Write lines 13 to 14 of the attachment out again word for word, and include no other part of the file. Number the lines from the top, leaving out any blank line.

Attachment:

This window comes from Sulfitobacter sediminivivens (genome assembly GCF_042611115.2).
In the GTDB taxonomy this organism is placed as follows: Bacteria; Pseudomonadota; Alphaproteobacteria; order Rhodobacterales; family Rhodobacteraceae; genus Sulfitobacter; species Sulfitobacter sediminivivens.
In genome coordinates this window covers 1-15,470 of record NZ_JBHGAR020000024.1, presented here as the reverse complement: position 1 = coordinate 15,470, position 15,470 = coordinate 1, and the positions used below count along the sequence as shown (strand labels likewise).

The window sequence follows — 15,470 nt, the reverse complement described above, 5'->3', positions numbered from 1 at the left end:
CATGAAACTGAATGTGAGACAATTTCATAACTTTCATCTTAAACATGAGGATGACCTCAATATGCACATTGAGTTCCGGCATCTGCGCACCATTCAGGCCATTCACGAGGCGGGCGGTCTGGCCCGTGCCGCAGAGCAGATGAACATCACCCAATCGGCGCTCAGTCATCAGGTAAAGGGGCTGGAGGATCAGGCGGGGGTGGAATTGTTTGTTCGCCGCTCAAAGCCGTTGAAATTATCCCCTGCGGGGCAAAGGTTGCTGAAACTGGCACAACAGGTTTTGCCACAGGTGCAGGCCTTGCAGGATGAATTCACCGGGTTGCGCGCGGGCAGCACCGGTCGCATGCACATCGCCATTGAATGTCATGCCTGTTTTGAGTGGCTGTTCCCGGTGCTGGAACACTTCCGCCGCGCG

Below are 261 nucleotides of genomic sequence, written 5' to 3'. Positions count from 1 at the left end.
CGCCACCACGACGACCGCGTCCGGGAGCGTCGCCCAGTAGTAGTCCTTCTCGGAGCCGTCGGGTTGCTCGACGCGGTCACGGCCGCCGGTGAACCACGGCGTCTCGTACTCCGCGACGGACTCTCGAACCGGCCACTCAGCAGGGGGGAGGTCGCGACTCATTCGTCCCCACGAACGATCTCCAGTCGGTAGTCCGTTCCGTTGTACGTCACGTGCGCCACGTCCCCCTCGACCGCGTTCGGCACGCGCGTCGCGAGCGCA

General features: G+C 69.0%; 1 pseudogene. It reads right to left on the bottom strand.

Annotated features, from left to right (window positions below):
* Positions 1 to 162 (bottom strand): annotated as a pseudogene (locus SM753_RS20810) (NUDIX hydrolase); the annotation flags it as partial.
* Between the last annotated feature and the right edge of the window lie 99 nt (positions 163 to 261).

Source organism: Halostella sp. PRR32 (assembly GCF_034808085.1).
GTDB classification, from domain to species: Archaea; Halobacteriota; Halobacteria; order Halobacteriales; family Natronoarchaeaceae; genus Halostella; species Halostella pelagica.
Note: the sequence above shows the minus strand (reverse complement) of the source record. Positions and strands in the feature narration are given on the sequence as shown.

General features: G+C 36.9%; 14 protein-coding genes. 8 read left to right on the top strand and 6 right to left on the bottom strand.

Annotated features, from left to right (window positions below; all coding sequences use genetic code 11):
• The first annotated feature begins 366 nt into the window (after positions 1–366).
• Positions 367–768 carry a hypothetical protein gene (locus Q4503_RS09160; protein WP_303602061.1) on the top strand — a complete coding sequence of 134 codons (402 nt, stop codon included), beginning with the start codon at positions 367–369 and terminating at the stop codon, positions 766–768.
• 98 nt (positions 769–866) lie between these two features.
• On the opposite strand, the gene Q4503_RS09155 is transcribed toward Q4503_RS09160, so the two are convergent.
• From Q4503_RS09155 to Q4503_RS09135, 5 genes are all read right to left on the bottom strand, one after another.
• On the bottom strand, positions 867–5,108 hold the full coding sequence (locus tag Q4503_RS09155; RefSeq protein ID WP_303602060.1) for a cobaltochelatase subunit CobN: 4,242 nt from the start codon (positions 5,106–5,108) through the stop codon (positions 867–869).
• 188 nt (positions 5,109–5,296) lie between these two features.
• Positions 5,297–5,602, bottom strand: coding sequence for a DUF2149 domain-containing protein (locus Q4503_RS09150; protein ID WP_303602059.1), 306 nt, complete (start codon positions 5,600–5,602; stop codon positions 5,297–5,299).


GTDB classification, from domain to species: Archaea; Halobacteriota; Halobacteria; order Halobacteriales; family Natronoarchaeaceae; genus Halostella; species Halostella pelagica.
Note: the sequence above shows the minus strand (reverse complement) of the source record. Positions and strands in the feature narration are given on the sequence as shown.